Christ, Our Righteousness

The gospel ministry with its proper emphasis on justification and the imputation of Christ’s righteousness to the repenting and believing sinner does not need a new perspective but a renewal of spirit-filled preaching.

The subject of our essay is to consider how the perfect obedience of Christ to the Mosaic law does apply to those who believe in Him. The answer to this question, according to the Reformed understanding of Scripture, is “the active obedience of Christ is imputed to the justified believers as their positive cover in the last judgment.” The Westminster Confession of Faith states, “Those whom God . . . freely justifieth . . . accepting their persons as righteous . . . by imputing the obedience and satisfaction of Christ unto them” (11:1).

 

“To know that one has died and been raised is far, far more pastorally significant than to know that one has, vicariously, fulfilled the Torah.”
—N.T. Wright, Justification: God’s Plan and Paul’s Visionp. 233

N.T. Wright in his advocacy of a “new perspective” on Paul and his teaching makes a special plea that “justification” should relate to the question “who belongs to God’s covenant with the world?” rather than “how can you be saved?” Wright’s answer to the question is “Jews and Gentiles alike, who believe in Jesus the Messiah.” This position is discussed widely in the present issue of Tabletalk. The subject of our essay is to consider how the perfect obedience of Christ to the Mosaic law does apply to those who believe in Him. The answer to this question, according to the Reformed understanding of Scripture, is “the active obedience of Christ is imputed to the justified believers as their positive cover in the last judgment.” The Westminster Confession of Faith states, “Those whom God . . . freely justifieth . . . accepting their persons as righteous . . . by imputing the obedience and satisfaction of Christ unto them” (11:1).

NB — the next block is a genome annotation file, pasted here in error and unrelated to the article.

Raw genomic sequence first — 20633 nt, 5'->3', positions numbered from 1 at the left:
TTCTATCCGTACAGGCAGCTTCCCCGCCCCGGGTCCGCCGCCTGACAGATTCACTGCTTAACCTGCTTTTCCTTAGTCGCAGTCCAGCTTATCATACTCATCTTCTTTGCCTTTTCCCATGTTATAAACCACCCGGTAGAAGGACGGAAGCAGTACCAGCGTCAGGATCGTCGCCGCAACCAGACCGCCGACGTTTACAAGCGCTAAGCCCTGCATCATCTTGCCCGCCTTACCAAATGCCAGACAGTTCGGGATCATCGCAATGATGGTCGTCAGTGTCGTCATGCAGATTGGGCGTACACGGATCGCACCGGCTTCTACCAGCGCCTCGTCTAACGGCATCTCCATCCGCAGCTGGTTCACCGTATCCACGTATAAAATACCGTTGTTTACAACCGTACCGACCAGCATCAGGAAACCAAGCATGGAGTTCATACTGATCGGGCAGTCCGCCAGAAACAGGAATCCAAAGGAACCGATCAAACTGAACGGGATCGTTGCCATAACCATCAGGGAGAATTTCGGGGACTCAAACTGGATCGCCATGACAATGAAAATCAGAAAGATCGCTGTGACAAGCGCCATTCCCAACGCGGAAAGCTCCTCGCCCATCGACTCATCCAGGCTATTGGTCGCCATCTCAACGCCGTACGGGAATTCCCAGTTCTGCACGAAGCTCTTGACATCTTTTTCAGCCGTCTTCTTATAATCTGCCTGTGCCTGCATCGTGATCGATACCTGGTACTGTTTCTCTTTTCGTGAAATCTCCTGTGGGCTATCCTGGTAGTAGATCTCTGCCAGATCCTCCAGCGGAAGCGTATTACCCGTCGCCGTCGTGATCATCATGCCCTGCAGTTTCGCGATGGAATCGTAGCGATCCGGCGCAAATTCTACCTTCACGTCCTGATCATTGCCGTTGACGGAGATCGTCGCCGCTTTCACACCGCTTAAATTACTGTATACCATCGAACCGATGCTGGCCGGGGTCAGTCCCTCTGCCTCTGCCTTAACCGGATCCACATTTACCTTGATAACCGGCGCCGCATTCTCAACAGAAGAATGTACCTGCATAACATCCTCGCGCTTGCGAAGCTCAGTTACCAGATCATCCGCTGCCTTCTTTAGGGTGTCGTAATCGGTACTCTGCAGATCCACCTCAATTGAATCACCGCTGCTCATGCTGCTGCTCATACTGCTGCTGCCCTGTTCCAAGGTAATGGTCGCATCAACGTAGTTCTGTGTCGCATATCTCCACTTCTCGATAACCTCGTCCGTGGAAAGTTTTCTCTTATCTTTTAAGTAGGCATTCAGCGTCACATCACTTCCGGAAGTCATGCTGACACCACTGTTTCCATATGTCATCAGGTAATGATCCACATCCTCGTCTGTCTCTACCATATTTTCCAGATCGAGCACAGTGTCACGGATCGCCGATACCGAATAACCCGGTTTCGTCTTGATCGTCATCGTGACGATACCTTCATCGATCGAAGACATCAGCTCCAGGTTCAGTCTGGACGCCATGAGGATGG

First, this position is articulated in an emphatic way in Romans 4:3–24. The pivot of this passage is the word logizomai, to credit, to include in one’s accounting. This word is used ten times in this context in Romans, and the word is used elsewhere in a similar fashion in Psalm 106:31Galatians 3:6, and James 2:23.

What is credited is not the believer’s good works in obedience to God’s law (vv. 9–11). Not even his faith is meritorious, but one is justified by grace through the redemption that came by Jesus Christ (3:24).

The effect of justification is that no one can boast of being better than others; rather, each one must own that, being no more worthy of the divine choice, he was saved by God’s grace alone (Eph. 2:5, 9).

Second, the fact that salvation is a blessing apprehended here and now, and not merely a hope to be realized at some point in the future, is made very clear in Scripture (see John 5:24Rom. 8:1Eph. 2:5, 8; 1 John 3:14).

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